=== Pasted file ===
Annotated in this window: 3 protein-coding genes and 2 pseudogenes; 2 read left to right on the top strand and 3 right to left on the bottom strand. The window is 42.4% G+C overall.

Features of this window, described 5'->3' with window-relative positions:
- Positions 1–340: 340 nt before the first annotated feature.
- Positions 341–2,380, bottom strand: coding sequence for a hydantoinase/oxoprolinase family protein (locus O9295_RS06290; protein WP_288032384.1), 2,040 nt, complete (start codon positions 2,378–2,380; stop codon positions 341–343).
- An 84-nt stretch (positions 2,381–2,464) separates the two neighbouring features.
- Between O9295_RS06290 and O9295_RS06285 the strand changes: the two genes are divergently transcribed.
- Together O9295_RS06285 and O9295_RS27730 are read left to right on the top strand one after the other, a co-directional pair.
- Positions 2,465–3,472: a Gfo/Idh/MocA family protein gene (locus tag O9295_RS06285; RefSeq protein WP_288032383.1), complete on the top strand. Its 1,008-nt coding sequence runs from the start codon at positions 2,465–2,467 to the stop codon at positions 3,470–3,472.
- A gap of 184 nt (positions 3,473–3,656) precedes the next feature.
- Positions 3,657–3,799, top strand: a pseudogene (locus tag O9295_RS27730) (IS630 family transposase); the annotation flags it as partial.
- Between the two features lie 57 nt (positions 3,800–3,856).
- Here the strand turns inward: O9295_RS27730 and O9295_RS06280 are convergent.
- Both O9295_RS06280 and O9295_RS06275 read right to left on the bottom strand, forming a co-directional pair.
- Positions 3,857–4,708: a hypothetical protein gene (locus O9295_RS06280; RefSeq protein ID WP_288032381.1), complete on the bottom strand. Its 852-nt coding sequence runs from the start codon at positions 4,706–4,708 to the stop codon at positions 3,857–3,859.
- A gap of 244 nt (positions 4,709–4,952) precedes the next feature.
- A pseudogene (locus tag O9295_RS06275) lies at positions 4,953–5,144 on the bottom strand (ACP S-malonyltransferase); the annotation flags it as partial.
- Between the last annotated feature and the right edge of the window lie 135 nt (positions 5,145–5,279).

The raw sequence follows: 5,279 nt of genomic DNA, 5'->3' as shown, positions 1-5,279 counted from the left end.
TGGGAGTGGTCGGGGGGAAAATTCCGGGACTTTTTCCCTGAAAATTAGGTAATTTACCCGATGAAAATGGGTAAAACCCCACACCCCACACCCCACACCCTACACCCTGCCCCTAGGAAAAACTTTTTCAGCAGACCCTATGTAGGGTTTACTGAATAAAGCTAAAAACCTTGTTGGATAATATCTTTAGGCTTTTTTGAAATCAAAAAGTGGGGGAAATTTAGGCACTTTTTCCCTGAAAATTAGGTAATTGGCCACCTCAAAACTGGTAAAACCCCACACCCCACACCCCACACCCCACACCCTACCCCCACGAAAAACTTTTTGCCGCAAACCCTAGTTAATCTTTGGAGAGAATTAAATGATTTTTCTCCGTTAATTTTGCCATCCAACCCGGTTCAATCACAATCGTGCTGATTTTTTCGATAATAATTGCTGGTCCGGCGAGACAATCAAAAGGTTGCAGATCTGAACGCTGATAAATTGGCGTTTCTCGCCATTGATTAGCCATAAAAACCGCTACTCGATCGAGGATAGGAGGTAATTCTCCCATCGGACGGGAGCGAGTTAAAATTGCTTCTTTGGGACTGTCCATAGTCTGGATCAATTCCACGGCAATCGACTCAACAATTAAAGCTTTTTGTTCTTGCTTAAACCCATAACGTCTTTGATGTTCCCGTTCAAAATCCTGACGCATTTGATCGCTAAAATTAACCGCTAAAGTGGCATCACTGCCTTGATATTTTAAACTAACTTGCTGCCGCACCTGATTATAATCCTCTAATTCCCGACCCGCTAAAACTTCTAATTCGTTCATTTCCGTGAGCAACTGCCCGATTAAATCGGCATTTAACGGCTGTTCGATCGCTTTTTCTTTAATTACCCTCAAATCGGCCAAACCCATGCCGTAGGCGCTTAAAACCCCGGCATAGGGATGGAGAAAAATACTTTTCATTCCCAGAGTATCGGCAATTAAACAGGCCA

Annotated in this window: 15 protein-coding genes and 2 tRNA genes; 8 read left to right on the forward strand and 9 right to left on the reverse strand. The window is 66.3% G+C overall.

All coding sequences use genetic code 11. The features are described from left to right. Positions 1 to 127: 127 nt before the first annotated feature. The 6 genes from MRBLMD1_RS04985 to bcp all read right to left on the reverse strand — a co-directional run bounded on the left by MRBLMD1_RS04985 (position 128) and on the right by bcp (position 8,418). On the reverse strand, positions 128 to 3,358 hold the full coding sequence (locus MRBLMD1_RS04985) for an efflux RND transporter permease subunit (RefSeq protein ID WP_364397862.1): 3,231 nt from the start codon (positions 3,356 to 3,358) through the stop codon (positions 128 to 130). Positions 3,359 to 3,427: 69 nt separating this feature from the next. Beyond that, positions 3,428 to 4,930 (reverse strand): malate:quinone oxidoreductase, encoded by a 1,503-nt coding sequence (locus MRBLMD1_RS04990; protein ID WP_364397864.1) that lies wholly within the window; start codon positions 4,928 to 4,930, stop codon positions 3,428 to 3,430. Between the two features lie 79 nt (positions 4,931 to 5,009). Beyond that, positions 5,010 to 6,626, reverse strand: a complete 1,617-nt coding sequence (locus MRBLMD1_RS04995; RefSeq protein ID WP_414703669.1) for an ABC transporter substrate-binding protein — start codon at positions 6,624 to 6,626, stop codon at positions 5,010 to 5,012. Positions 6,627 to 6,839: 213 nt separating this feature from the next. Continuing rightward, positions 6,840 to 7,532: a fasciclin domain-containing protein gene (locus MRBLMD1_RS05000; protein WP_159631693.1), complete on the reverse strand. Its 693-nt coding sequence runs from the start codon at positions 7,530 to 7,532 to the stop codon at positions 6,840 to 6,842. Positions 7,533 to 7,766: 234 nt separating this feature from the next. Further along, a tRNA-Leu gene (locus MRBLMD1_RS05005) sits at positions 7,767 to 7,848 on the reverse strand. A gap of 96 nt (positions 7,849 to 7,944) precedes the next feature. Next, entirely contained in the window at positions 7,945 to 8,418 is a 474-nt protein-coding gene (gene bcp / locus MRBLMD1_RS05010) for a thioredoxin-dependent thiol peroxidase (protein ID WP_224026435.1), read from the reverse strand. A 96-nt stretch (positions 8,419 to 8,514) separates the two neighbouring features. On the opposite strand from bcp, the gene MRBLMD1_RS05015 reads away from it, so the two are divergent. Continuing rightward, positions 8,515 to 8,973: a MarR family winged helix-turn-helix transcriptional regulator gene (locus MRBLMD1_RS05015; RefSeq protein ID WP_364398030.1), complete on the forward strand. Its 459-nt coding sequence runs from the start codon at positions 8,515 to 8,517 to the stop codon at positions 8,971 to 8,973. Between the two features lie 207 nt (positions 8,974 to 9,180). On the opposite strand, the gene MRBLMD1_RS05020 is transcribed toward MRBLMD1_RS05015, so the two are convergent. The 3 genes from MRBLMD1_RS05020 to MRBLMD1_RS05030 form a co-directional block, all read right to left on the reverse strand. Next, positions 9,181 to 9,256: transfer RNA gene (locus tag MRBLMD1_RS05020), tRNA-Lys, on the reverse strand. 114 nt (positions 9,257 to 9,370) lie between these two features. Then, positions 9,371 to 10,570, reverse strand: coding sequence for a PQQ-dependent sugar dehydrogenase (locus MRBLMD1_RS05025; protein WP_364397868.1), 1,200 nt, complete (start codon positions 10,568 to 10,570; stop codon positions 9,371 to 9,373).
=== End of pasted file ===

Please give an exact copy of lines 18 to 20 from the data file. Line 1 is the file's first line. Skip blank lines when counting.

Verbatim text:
The raw sequence follows: 5,279 nt of genomic DNA, 5'->3' as shown, positions 1-5,279 counted from the left end.
TGGGAGTGGTCGGGGGGAAAATTCCGGGACTTTTTCCCTGAAAATTAGGTAATTTACCCGATGAAAATGGGTAAAACCCCACACCCCACACCCCACACCCTACACCCTGCCCCTAGGAAAAACTTTTTCAGCAGACCCTATGTAGGGTTTACTGAATAAAGCTAAAAACCTTGTTGGATAATATCTTTAGGCTTTTTTGAAATCAAAAAGTGGGGGAAATTTAGGCACTTTTTCCCTGAAAATTAGGTAATTGGCCACCTCAAAACTGGTAAAACCCCACACCCCACACCCCACACCCCACACCCTACCCCCACGAAAAACTTTTTGCCGCAAACCCTAGTTAATCTTTGGAGAGAATTAAATGATTTTTCTCCGTTAATTTTGCCATCCAACCCGGTTCAATCACAATCGTGCTGATTTTTTCGATAATAATTGCTGGTCCGGCGAGACAATCAAAAGGTTGCAGATCTGAACGCTGATAAATTGGCGTTTCTCGCCATTGATTAGCCATAAAAACCGCTACTCGATCGAGGATAGGAGGTAATTCTCCCATCGGACGGGAGCGAGTTAAAATTGCTTCTTTGGGACTGTCCATAGTCTGGATCAATTCCACGGCAATCGACTCAACAATTAAAGCTTTTTGTTCTTGCTTAAACCCATAACGTCTTTGATGTTCCCGTTCAAAATCCTGACGCATTTGATCGCTAAAATTAACCGCTAAAGTGGCATCACTGCCTTGATATTTTAAACTAACTTGCTGCCGCACCTGATTATAATCCTCTAATTCCCGACCCGCTAAAACTTCTAATTCGTTCATTTCCGTGAGCAACTGCCCGATTAAATCGGCATTTAACGGCTGTTCGATCGCTTTTTCTTTAATTACCCTCAAATCGGCCAAACCCATGCCGTAGGCGCTTAAAACCCCGGCATAGGGATGGAGAAAAATACTTTTCATTCCCAGAGTATCGGCAATTAAACAGGCCA

Annotated in this window: 15 protein-coding genes and 2 tRNA genes; 8 read left to right on the forward strand and 9 right to left on the reverse strand. The window is 66.3% G+C overall.